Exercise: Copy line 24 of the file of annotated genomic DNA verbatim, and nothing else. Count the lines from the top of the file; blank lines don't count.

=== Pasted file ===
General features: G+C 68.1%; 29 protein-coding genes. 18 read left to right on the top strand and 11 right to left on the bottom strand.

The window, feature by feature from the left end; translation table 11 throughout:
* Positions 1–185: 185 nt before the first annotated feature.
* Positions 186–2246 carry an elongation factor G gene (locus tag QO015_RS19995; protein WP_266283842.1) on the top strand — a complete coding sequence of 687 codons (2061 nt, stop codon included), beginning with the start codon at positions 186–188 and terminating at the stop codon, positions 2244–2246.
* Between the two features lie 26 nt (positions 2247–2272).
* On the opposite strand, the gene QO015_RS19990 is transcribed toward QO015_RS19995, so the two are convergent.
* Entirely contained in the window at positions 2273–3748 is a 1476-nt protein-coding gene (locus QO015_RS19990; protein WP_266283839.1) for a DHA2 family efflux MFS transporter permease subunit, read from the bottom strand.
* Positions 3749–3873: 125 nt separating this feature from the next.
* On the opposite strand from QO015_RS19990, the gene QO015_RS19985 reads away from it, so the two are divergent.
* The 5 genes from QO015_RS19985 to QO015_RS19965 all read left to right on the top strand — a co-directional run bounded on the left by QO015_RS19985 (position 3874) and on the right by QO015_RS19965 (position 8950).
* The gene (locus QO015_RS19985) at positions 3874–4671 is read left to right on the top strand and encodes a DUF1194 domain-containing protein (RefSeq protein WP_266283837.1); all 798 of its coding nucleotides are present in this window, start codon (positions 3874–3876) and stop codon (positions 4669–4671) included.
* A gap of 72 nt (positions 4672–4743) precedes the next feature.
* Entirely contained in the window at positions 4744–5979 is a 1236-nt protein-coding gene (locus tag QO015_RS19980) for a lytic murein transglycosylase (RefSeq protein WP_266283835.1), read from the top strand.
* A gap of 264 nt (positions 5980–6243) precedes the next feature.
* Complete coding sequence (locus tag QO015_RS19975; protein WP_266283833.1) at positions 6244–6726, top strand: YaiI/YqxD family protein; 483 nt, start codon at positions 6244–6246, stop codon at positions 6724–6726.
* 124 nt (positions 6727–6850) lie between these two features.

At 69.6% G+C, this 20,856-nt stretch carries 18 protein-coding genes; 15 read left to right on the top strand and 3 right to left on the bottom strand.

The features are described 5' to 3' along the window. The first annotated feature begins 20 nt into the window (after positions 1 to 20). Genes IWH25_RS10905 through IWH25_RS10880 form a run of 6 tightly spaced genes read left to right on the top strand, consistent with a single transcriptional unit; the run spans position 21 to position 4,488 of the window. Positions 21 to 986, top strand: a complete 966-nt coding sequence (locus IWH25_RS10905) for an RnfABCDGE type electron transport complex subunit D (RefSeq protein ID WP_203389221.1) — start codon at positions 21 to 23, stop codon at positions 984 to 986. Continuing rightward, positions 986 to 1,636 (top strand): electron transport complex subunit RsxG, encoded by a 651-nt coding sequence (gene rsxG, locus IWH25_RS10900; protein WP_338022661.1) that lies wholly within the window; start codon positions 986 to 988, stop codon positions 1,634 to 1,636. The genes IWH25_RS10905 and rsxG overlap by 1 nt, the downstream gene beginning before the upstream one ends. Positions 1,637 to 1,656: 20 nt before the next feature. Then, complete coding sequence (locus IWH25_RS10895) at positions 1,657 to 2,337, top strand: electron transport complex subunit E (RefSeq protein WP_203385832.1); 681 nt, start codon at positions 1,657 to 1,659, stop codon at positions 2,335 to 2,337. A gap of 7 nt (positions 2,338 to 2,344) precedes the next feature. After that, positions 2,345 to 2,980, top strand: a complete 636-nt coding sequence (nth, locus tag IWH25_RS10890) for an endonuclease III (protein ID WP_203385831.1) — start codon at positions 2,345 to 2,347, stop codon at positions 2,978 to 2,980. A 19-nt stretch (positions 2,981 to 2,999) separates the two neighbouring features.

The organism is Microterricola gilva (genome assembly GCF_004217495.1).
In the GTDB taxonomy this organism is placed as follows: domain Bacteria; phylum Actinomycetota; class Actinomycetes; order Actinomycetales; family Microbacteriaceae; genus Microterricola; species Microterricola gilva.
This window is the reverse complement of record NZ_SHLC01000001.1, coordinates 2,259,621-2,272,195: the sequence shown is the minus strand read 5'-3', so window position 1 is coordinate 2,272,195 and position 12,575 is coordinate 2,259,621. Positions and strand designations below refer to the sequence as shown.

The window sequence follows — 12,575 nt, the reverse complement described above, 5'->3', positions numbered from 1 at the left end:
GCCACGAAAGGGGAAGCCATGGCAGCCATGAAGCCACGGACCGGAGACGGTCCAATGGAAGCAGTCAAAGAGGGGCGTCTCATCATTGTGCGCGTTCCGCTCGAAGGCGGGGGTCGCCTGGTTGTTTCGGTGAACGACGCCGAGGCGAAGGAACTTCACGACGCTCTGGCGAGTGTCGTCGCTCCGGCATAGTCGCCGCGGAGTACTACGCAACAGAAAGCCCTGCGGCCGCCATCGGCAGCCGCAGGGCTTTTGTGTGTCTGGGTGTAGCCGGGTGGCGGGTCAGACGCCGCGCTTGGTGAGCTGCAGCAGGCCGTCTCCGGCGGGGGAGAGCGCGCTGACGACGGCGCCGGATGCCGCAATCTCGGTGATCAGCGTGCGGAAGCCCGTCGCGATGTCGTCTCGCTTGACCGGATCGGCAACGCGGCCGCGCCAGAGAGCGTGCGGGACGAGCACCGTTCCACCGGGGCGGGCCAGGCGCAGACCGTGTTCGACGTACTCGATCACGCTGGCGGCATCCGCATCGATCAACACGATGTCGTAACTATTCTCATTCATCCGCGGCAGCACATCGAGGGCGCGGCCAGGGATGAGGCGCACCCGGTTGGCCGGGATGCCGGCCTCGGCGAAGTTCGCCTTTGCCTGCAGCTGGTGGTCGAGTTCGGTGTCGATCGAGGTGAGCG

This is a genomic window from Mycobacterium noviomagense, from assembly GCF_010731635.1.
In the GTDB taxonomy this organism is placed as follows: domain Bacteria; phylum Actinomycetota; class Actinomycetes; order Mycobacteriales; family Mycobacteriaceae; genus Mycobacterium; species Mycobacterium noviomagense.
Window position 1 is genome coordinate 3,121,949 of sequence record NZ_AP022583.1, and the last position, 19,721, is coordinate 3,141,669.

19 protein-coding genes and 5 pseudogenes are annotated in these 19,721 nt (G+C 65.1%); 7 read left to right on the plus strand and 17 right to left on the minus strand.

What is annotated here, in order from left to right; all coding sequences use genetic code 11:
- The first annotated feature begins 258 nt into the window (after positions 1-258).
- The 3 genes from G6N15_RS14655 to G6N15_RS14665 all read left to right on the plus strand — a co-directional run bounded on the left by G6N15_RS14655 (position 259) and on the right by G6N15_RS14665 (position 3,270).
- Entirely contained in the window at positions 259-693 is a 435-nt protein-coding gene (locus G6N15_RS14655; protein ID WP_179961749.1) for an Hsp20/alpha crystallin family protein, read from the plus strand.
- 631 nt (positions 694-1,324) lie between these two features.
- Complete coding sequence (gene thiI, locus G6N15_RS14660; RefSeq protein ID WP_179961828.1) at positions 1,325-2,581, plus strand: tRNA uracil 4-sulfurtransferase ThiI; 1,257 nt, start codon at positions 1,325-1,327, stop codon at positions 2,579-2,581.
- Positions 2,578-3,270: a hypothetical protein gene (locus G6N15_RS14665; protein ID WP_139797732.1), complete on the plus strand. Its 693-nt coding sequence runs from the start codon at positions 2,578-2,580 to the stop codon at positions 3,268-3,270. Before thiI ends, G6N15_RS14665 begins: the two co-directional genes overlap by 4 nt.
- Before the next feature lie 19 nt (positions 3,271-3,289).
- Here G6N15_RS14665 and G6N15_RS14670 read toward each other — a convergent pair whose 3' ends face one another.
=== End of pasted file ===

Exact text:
This is a genomic window from Mycobacterium noviomagense, from assembly GCF_010731635.1.